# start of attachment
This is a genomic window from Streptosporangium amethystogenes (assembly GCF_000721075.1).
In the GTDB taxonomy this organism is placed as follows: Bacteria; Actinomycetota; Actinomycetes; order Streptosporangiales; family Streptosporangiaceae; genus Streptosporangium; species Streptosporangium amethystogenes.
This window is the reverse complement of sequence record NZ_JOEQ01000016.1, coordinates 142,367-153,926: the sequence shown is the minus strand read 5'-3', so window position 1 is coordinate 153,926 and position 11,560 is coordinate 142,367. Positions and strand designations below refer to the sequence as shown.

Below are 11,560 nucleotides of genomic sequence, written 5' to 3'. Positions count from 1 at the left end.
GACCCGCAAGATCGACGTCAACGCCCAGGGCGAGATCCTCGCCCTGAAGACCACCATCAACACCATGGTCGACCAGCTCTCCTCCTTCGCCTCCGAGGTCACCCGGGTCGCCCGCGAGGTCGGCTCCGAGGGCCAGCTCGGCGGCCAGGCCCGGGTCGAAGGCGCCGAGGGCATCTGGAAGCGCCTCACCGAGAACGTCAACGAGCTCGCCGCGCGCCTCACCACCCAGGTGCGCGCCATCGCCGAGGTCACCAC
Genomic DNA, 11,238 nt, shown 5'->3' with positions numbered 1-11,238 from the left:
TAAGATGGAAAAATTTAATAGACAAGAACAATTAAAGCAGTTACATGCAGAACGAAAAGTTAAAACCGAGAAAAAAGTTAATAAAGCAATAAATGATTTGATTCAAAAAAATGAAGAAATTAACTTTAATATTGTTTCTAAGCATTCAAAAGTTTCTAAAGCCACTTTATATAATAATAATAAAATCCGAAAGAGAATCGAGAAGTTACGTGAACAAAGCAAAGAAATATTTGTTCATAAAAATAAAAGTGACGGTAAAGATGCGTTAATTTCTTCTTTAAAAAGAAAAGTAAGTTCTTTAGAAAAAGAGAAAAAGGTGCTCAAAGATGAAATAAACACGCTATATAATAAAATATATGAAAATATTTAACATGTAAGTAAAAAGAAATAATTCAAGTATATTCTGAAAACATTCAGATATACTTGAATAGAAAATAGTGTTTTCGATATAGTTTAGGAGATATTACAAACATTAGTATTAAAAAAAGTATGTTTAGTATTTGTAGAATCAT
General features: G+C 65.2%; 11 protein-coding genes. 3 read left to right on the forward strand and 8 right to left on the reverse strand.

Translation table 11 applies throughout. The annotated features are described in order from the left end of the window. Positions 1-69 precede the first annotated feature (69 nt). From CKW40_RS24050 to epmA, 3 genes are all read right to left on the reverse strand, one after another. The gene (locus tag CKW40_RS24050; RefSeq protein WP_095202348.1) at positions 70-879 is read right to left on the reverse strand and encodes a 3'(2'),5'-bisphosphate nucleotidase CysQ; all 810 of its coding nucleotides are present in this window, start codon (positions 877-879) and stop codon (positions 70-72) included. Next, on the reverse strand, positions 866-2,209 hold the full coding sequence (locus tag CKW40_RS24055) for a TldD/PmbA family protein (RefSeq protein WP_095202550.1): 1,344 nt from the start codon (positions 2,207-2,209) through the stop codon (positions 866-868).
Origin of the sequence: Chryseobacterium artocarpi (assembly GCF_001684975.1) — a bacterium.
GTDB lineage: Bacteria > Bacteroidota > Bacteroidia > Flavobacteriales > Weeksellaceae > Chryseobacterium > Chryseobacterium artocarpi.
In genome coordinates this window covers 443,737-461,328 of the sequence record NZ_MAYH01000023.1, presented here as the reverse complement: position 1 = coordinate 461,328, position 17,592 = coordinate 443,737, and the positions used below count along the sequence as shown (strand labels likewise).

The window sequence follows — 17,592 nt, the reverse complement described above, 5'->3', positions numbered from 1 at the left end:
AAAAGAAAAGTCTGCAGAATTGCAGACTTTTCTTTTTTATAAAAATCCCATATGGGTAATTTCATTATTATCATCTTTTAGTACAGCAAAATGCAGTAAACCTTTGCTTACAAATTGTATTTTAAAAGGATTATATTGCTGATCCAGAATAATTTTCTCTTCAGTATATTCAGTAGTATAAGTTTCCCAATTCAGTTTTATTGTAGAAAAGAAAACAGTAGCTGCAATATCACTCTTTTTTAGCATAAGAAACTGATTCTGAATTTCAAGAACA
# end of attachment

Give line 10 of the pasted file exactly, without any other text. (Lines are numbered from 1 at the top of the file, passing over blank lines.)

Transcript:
Origin of the sequence: Chryseobacterium artocarpi (assembly GCF_001684975.1) — a bacterium.